Now that I have been using Auto Mode for the Medtronic MiniMed 670G for the last one-and-a-half years, I can say that spike control is one of the major weaknesses of this closed loop system.
Auto Mode does a decent job of controlling BGs for low to moderate glycemic index foods. But for high glycemic index foods, the pump struggles because of inherent Auto Mode safeguards.
As a safeguard against hypoglycemia, the pump pauses basal and microbolus delivery following meal bolus delivery for close to thirty minutes. This makes it very hard for the pump to catch up with a meal related BG spike.
In the photo snapshot, as soon as I bolus for my breakfast comprising a cup of tea and a piece of toast, there are purple dots dissapear for close to thirty minutes (purple dots signify every time the pump dispenses a microbolus or basal dose).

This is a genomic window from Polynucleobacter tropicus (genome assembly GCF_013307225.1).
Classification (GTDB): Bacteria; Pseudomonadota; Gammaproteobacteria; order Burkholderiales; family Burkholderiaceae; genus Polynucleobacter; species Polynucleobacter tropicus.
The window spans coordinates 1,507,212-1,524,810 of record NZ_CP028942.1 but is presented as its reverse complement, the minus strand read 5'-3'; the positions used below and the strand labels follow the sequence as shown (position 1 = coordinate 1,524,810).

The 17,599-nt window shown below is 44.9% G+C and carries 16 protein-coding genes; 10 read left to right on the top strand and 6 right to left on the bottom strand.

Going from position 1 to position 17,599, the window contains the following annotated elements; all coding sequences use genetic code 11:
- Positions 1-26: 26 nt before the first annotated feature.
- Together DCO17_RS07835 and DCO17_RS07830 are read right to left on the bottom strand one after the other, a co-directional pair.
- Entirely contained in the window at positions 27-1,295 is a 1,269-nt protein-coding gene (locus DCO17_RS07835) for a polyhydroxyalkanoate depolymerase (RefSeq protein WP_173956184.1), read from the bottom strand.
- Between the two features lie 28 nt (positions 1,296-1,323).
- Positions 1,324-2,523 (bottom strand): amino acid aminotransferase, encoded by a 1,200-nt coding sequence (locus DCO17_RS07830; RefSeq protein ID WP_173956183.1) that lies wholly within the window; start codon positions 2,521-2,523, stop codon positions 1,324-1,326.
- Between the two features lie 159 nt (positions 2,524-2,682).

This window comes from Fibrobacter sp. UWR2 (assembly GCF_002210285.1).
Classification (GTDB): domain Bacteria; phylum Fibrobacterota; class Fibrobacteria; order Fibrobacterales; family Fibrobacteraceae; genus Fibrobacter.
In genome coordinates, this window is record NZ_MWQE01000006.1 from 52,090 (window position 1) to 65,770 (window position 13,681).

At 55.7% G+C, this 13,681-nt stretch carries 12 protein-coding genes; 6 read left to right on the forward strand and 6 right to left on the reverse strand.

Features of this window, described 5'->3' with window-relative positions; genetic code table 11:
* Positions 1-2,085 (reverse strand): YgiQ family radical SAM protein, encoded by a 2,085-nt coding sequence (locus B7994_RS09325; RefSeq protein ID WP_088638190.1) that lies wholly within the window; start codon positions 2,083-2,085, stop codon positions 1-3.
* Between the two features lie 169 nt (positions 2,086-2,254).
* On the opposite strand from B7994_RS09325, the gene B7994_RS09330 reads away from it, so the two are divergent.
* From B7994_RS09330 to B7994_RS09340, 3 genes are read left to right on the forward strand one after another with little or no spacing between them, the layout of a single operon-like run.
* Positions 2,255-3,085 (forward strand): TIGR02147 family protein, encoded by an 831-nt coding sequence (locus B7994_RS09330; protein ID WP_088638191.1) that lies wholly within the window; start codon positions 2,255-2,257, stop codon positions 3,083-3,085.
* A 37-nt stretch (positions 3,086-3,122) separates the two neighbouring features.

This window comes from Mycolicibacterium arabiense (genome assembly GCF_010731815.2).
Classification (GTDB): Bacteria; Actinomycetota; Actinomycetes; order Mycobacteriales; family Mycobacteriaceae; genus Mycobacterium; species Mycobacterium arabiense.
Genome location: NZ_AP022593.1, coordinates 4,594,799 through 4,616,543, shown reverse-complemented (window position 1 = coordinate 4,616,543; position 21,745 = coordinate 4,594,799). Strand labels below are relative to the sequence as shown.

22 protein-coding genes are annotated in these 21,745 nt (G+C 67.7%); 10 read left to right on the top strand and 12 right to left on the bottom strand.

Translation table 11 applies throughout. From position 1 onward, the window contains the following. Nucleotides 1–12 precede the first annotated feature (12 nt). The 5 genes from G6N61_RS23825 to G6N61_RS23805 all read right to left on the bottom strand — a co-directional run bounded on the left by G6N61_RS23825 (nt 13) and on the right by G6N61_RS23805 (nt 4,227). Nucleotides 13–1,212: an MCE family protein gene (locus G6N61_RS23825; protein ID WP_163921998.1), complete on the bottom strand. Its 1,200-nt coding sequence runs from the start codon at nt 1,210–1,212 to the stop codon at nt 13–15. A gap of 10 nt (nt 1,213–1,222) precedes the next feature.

According to Medtronic, this period of no microbolus or basal delivery is needed to determine the BG trend after meal bolusing.
Even though the pump resumes microbolus and basal delivery, it is too late and the BG spike is inevitable.
Waiting longer than the 5-15 minutes before eating recommended by Medtronic somewhat helps. But it is still hard to recover from 30 minutes of no insulin delivery.
The reason manual mode is so good with spike control as compared to Auto Mode is because manual mode allows for a good balance between bolus and basal. The user can be able to adjust the basal does just right to assist the meal bolus counteract BG spikes.